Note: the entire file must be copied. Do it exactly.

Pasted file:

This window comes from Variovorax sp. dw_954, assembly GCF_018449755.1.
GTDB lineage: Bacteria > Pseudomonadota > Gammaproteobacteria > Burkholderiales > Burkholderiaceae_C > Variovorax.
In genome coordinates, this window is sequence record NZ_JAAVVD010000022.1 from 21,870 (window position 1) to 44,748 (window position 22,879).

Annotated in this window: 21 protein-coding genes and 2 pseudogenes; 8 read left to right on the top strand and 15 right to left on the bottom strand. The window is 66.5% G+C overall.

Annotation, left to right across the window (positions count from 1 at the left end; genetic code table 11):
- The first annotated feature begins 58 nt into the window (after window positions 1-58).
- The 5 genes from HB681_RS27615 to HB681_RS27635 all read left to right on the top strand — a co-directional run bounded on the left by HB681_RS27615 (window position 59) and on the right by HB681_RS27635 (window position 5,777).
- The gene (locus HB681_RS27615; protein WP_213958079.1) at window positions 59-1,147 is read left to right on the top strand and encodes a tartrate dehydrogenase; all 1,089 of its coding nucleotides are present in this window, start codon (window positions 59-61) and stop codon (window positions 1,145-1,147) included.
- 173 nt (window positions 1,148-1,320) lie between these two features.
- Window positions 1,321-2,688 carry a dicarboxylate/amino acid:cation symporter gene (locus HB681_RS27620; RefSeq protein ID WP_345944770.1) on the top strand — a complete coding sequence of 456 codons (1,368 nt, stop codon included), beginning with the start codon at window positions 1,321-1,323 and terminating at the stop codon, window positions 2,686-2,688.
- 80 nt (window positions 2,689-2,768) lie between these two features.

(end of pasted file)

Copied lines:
This window comes from Variovorax sp. dw_954, assembly GCF_018449755.1.
GTDB lineage: Bacteria > Pseudomonadota > Gammaproteobacteria > Burkholderiales > Burkholderiaceae_C > Variovorax.
In genome coordinates, this window is sequence record NZ_JAAVVD010000022.1 from 21,870 (window position 1) to 44,748 (window position 22,879).

Annotated in this window: 21 protein-coding genes and 2 pseudogenes; 8 read left to right on the top strand and 15 right to left on the bottom strand. The window is 66.5% G+C overall.

Annotation, left to right across the window (positions count from 1 at the left end; genetic code table 11):
- The first annotated feature begins 58 nt into the window (after window positions 1-58).
- The 5 genes from HB681_RS27615 to HB681_RS27635 all read left to right on the top strand — a co-directional run bounded on the left by HB681_RS27615 (window position 59) and on the right by HB681_RS27635 (window position 5,777).
- The gene (locus HB681_RS27615; protein WP_213958079.1) at window positions 59-1,147 is read left to right on the top strand and encodes a tartrate dehydrogenase; all 1,089 of its coding nucleotides are present in this window, start codon (window positions 59-61) and stop codon (window positions 1,145-1,147) included.
- 173 nt (window positions 1,148-1,320) lie between these two features.
- Window positions 1,321-2,688 carry a dicarboxylate/amino acid:cation symporter gene (locus HB681_RS27620; RefSeq protein ID WP_345944770.1) on the top strand — a complete coding sequence of 456 codons (1,368 nt, stop codon included), beginning with the start codon at window positions 1,321-1,323 and terminating at the stop codon, window positions 2,686-2,688.
- 80 nt (window positions 2,689-2,768) lie between these two features.